Thursday, August 29, 2013

St Weonard's, Herefordshire

Towers among trees

This charming house caught my eye as I glimpsed it across fields and through trees. Called Treago, it was originally built in the late-15th century and altered in the 17th, 18th, and 19th centuries. The original building was a squarish stone structure with round towers at the corners and an internal courtyard (now roofed over). Treago was built as a fortified manor house and there would probably originally have been only small openings on the outside walls, with bigger windows looking into the internal courtyard. The windows visible now were added in the 18th century (the sash window), and in the 19th century.

With its corner towers and (originally) a moat, Treago looked strong, but maybe the fortifications of this manor house were built mainly for show. The site isn't ideal for defence (there's higher ground to one side, overlooking the building) and Anthony Emery, in his book Greater Medieval Houses of England and Wales, thinks that this 'nullified any pretensions to serious defence'. Moreover he adds, 'The house was formerly embattled, but the porch had no more than a draw bolt, and the cross loops in the angle turrets are decorative.'

If the main aim of the architecture was to look impressive, the altered house manages to combine this quality with a certain quaintness that isn't entirely out of place in this secluded spot in the Herefordshire countryside. It has been the home of the Mynors family at least since the 16th century, probably since it was built in c 1470. It seems that they have looked after it well.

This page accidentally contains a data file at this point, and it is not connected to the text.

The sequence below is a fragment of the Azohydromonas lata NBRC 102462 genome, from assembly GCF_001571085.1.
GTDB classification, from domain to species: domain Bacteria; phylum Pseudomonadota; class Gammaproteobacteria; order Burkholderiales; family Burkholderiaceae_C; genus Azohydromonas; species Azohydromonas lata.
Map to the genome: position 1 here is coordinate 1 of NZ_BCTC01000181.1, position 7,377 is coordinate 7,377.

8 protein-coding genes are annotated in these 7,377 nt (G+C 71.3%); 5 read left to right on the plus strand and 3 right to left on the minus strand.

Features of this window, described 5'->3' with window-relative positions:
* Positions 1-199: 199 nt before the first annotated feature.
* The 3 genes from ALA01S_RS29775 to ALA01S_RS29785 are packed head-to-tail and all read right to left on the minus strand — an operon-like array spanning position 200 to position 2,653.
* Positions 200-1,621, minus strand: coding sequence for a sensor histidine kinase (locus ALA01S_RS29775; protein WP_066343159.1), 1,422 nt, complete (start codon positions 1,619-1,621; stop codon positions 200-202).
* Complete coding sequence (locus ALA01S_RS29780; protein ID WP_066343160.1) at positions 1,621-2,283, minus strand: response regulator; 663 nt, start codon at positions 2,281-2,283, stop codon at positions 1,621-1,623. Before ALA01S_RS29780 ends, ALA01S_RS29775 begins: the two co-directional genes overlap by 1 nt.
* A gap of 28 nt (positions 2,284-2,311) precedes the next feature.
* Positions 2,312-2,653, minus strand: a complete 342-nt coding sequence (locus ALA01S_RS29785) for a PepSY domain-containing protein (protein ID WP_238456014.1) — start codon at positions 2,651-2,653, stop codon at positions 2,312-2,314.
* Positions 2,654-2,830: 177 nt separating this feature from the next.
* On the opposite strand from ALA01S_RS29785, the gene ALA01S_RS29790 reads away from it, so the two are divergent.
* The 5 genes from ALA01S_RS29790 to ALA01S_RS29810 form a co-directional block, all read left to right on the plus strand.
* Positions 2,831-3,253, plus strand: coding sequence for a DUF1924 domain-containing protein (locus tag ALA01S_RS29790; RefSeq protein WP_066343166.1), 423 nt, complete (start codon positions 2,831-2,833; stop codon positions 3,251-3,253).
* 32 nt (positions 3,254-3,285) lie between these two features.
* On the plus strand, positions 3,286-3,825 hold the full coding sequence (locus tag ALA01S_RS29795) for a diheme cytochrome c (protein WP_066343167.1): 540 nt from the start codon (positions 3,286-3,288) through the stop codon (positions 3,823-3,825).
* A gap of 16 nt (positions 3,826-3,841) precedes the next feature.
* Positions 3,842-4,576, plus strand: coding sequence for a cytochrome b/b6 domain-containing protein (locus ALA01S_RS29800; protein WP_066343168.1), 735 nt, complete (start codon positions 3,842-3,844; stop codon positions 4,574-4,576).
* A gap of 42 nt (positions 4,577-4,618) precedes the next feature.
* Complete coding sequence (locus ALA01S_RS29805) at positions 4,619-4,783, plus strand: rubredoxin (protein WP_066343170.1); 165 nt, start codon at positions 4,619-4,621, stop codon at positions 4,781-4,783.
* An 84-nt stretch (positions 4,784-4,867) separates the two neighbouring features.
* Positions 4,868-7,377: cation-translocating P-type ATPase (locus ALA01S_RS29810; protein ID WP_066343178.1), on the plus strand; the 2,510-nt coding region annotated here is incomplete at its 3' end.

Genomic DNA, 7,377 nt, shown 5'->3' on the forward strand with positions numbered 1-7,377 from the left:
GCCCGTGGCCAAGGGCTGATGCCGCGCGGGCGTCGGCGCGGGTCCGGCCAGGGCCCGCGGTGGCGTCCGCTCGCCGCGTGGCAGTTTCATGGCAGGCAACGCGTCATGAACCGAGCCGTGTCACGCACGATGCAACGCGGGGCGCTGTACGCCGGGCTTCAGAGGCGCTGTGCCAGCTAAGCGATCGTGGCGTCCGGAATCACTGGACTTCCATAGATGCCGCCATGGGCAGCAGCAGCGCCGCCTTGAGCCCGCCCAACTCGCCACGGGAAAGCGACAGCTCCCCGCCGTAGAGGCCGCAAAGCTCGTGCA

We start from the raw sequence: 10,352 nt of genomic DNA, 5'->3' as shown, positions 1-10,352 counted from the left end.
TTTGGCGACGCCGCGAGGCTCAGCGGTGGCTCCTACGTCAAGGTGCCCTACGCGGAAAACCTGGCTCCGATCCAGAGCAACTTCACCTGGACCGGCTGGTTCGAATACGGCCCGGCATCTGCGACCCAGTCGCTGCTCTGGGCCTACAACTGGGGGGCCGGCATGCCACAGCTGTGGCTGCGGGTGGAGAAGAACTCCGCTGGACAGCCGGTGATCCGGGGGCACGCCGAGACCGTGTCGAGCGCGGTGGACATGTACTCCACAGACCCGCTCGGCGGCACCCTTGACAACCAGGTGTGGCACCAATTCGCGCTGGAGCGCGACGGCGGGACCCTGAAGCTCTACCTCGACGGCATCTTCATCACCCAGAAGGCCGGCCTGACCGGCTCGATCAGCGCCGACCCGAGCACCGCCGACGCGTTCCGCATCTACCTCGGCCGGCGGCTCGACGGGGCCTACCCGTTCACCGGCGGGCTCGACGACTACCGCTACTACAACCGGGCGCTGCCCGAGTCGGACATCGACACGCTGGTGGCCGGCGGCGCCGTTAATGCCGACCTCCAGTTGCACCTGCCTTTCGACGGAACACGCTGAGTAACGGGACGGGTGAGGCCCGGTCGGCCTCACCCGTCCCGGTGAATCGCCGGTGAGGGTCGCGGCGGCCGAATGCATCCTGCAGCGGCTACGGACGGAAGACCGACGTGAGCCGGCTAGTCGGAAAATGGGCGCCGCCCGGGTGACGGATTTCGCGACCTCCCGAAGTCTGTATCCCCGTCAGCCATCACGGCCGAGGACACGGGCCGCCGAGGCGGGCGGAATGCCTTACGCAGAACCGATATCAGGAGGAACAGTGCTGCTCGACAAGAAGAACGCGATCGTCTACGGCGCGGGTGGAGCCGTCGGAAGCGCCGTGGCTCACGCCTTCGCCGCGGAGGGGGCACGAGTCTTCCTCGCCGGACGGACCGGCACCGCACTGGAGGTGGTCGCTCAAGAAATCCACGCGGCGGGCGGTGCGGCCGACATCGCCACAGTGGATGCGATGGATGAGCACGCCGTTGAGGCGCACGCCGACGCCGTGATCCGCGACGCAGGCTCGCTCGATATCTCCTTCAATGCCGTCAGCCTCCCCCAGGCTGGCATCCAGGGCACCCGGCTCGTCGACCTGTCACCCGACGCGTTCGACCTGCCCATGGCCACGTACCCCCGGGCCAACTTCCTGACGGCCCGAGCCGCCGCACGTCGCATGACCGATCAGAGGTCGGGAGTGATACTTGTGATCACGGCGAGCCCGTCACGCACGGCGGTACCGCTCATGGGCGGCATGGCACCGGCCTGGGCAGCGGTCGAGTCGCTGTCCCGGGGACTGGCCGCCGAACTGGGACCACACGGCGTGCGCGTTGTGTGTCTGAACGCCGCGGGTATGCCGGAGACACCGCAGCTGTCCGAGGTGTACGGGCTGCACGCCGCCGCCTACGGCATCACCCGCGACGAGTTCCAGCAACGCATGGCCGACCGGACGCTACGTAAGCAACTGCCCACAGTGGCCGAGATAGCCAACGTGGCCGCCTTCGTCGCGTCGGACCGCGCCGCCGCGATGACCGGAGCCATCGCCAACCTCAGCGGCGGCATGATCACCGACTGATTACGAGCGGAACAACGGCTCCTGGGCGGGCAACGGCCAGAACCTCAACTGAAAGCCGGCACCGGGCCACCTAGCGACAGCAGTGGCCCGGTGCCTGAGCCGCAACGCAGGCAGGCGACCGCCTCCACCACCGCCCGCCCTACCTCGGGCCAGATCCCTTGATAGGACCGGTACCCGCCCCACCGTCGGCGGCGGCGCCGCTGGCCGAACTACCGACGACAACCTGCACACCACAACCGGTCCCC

La Contessa said...

Truly a STUNNING home..........hard for this AMERICAN to believe it's that old!

Philip Wilkinson said...

La Contessa: Yes, it's a stunner. Even in England, where we sometimes get a bit blasé about old buildings, this is one to marvel at.

Joseph Biddulph (Publisher) said...

Re. the name "Treago" - this area is almost in Wales, and remained Welsh speaking till fairly late, but the "almost" is the important word as far as buildings are concerned. There is a special eccentric quality about churches &c in Herefordshire, perhaps because, in English terms, it's in a corner: but this pinky sandstone area probably gets less attention than it deserves. I was recently writing about Kilpeck, and was struck by how "Welsh-looking" is the church at St Devereux a few hundred yards away - big pieces of rubble, etc. Also the difficult-to-find church at Michaelchurch: with the photo of it on my wall I keep forgetting that it's not in Wales - just a stone oblong with a bell-turret. But none of the writers seem to put Herefordshire in its context: if the carvings at Kilpeck are really "Celtic", why is there nothing like it anywhere in neighbouring Wales? - probably because the Welsh examples are in the "other book" it's difficult to get a whole picture. And on top of this, doesn't this particular building look like a Scottish tower-castle?
Curiouser and curiouser!